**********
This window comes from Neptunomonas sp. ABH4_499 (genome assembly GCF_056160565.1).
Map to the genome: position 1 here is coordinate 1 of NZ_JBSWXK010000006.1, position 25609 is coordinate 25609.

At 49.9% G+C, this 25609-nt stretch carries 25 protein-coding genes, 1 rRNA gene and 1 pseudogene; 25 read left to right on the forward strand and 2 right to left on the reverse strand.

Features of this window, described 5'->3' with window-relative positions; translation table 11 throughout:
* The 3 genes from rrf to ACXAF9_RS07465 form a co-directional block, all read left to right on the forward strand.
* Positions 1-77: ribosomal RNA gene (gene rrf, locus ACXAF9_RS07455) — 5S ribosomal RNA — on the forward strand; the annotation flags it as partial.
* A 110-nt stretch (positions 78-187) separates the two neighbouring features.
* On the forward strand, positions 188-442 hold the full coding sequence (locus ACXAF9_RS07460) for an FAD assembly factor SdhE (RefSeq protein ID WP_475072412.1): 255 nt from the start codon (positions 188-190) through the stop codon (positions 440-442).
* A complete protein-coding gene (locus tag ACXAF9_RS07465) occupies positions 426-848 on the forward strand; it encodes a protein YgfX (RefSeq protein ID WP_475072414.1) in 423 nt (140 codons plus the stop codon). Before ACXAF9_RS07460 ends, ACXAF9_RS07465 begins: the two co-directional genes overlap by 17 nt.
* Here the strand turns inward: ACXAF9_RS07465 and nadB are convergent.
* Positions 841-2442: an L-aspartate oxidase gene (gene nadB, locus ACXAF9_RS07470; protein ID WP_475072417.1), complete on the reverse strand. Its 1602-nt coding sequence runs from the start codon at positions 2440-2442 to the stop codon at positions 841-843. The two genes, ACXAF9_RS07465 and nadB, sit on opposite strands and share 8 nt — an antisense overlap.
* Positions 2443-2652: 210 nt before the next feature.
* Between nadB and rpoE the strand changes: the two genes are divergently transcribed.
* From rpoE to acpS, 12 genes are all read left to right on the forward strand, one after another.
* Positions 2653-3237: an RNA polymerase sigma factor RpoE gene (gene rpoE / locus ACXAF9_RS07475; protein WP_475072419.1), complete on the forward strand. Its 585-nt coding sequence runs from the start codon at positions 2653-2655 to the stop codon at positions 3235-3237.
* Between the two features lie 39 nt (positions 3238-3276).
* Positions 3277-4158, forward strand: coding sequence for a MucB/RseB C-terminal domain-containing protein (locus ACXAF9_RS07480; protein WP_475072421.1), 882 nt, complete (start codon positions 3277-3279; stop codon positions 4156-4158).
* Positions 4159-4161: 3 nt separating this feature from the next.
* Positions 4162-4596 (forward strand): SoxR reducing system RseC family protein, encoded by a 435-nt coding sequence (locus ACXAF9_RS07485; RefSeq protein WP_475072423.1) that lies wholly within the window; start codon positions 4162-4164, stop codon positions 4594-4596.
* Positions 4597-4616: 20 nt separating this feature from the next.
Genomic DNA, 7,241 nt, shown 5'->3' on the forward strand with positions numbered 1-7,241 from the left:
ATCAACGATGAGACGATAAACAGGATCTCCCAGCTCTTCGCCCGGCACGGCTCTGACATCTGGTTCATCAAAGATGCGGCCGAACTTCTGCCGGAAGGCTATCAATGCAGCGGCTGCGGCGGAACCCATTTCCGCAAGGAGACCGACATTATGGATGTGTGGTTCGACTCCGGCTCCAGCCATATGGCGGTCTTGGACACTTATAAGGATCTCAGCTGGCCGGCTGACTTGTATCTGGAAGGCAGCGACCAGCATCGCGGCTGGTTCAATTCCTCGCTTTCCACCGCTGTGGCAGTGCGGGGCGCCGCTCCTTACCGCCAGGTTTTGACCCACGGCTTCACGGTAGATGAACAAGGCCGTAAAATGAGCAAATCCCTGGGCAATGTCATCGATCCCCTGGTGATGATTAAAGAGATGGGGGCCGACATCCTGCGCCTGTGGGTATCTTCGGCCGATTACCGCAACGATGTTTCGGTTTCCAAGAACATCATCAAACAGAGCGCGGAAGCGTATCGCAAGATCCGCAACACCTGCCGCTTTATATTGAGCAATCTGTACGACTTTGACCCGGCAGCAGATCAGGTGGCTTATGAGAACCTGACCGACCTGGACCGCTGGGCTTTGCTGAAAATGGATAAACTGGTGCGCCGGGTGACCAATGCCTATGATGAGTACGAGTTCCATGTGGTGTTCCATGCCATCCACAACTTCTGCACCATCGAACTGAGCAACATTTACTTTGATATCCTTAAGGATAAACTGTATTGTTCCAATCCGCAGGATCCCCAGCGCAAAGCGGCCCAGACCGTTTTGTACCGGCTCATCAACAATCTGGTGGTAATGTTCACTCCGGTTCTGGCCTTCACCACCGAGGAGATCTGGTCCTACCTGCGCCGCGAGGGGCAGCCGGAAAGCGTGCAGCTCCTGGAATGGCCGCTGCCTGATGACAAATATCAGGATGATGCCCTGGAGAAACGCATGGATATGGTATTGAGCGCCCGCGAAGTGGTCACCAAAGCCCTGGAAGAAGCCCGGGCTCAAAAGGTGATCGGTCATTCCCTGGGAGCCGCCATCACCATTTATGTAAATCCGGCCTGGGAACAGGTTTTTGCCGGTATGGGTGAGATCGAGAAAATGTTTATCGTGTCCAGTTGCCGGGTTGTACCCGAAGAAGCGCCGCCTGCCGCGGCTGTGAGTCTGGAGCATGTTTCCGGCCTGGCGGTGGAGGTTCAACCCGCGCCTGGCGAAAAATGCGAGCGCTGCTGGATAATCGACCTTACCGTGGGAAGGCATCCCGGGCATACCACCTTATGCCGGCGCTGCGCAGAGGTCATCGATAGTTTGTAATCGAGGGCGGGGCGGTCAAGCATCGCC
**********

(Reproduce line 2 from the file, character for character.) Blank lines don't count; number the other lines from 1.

Map to the genome: position 1 here is coordinate 1 of NZ_JBSWXK010000006.1, position 25609 is coordinate 25609.